This concert was one such event, with no fewer than eighty-seven musicians taking part under Michael Seal in a programme made up of three works by twentieth-century British composers. The result was more than excellent: not only the quality of the playing in solo and ensemble passages, but also the corporate balance and tone were first-class, enhanced naturally by the acoustic of the Queen Elizabeth Hall, so much more inherently musical than the £119-million acoustic disaster which is the Royal Festival Hall next door. Much of the quality of the Corinthians’ tone and internal balance has to be the result of having such a fine conductor and experienced musician as Seal. The result in every regard would not have disgraced a long-established world-famous professional orchestra.
From the opening page of Bax’s Tintagel, it was clear we were in for something very special. So often this score (as with much of Bax’s earlier orchestral music) can deteriorate into page after page of lush, thick-sounding romanticism, but Seal was quite masterly in his delineation of the subtlest light and shade, gradually building and dying away from richly upholstered textures, all placed at the service of the composer’s structural mastery. Too often, on the rare occasions this score is programmed, it can turn into a kind of film-score, such as might have accompanied Jamaica Inn or Rebecca or any other Hollywood black-and-white weepie; what was so remarkably impressive here was how Seal kept the inherent musical drama going, through finely-contrived balance and truly organic tempos. In such ways was Tintagel revealed as an outstanding piece of truly imaginative composition.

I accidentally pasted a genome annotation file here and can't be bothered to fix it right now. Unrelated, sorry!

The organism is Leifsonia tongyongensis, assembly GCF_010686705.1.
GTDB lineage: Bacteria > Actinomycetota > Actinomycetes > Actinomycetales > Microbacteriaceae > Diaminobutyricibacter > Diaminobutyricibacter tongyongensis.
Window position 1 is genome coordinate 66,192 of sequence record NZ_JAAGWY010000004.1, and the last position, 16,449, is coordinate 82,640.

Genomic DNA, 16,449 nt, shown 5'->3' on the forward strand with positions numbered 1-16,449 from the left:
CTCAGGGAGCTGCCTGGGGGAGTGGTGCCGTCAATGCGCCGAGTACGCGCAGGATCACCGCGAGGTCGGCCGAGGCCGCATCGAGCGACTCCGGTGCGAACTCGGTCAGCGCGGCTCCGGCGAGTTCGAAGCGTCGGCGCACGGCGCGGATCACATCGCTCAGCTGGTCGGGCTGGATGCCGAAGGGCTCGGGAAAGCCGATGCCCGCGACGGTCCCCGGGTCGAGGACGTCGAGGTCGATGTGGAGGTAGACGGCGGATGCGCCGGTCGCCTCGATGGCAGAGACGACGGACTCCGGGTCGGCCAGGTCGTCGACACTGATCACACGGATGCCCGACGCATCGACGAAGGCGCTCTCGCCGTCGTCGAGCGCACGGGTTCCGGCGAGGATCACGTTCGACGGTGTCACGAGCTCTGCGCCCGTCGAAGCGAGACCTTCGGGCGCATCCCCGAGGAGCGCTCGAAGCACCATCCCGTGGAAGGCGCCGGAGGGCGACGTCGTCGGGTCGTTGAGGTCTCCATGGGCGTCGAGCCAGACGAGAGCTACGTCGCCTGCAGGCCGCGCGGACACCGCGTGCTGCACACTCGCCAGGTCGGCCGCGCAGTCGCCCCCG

Britten’s Violin Concerto is very different music. Composed pretty much at the same time as Walton’s example, it has taken many decades to enter the repertoire at last – as it deserves. The work may have passing resemblances structurally to Walton’s (but Britten had not heard the older man’s score at the time), and Prokofiev’s First, but it remains an original work of genius, wonderfully written for the violin, and so emotionally revealing (to later generations) as to take its rightful place in the repertoire.
It remains, however, a fearsomely difficult work, with pizzicato and arco part-writing at the same time; fiendish octaves (almost daring the soloist to add them in the final coda before the high-rise closing bars) and other demands, but this masterwork is no series of virtuoso studies of the gee-whizz variety – each of these events are part of the work’s vastly expressive content, implied within and growing from the very opening pages (how moving it is when those figures return much later, mementos of lost musical innocence).
Britten’s Violin Concerto does not reveal its treasures or its subtleties easily: only long acquaintance will provide those answers, and it was patently clear from the first few pages of her initial entry that in Zoë Beyers the work had found an ideal interpreter. Here was technique a-plenty, but her musicianship, her depth of understanding and inherent grasp of this great work was total. Her beautiful tone and fine technique were always evident, and in addition her marvellously disciplined forward momentum would, I am sure, have earned the composer’s unstinting praise. The Corinthian Orchestra was in equal measure noble, dignified and brilliant.
The final work, Walton’s B-flat minor Symphony, also received a very fine performance – technically assured throughout (quite fearless in the Scherzo; beautifully toned in the slow movement), Seal’s grasp of the original nature of this work was total, absolutely refusing to let the argument become flaccid (as it sometimes can) and his tempos were very finely judged – especially the tricky fugato and 3/8 scherzando passages in the Finale. Seal built the inexorable ascent to the final unison B-flats admirably, inspiring his players to give of their very best.